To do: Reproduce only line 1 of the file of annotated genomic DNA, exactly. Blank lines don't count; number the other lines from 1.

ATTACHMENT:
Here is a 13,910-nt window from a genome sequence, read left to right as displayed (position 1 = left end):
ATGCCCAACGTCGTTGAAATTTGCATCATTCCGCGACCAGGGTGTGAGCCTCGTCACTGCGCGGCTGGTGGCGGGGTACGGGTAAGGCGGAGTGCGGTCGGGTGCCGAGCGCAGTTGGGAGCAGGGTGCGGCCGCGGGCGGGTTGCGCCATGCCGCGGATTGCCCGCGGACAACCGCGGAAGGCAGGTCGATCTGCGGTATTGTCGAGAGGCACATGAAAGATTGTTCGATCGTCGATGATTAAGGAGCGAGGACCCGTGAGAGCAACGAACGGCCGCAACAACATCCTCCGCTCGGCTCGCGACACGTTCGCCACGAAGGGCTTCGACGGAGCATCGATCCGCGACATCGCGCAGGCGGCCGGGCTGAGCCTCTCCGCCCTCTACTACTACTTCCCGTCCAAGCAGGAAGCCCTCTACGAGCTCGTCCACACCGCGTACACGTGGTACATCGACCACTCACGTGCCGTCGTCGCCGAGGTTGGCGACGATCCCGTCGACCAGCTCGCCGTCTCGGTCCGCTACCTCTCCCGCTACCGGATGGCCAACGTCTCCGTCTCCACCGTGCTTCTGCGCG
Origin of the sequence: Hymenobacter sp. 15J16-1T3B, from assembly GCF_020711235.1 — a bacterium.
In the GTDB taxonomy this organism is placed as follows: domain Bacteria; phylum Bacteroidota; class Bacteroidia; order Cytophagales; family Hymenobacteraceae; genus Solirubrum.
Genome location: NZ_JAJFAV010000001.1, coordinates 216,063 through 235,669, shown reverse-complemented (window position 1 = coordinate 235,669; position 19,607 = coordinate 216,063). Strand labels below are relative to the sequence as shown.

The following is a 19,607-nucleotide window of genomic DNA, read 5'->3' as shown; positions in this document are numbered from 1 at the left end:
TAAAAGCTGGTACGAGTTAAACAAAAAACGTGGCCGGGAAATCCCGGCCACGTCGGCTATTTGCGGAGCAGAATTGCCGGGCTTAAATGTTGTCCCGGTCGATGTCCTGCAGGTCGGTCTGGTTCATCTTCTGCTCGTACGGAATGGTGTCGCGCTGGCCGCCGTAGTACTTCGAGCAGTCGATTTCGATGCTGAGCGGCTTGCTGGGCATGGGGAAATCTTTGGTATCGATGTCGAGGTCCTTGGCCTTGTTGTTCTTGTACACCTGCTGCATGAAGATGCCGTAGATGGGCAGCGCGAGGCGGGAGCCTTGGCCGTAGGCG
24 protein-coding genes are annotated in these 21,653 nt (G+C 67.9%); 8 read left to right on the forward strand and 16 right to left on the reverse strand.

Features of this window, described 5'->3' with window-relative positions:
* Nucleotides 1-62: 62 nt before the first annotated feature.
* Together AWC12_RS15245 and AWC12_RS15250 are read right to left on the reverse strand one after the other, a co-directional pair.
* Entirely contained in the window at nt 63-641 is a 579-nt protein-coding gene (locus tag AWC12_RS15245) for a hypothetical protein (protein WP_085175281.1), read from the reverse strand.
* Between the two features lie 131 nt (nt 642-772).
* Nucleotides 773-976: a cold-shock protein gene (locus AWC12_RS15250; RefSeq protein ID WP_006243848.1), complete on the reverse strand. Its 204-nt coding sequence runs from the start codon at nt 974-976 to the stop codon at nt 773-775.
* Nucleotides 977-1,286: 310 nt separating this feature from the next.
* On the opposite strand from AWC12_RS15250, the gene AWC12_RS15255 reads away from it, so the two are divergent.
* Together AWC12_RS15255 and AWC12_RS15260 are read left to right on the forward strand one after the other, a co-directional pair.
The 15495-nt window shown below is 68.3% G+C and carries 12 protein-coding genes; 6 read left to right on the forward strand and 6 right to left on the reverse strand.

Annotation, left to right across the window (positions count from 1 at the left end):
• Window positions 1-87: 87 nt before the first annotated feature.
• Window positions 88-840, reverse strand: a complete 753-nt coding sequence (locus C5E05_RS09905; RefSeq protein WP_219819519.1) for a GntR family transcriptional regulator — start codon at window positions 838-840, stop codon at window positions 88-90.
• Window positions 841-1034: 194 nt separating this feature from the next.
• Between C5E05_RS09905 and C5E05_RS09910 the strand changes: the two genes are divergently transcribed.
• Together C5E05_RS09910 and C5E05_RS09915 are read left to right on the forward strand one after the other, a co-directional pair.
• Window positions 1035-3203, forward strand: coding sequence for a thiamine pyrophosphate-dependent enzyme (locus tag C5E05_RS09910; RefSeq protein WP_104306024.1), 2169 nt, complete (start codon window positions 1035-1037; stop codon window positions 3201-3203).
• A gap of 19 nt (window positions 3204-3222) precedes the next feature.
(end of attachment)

Here is a 13,910-nt window from a genome sequence, read left to right as displayed (position 1 = left end):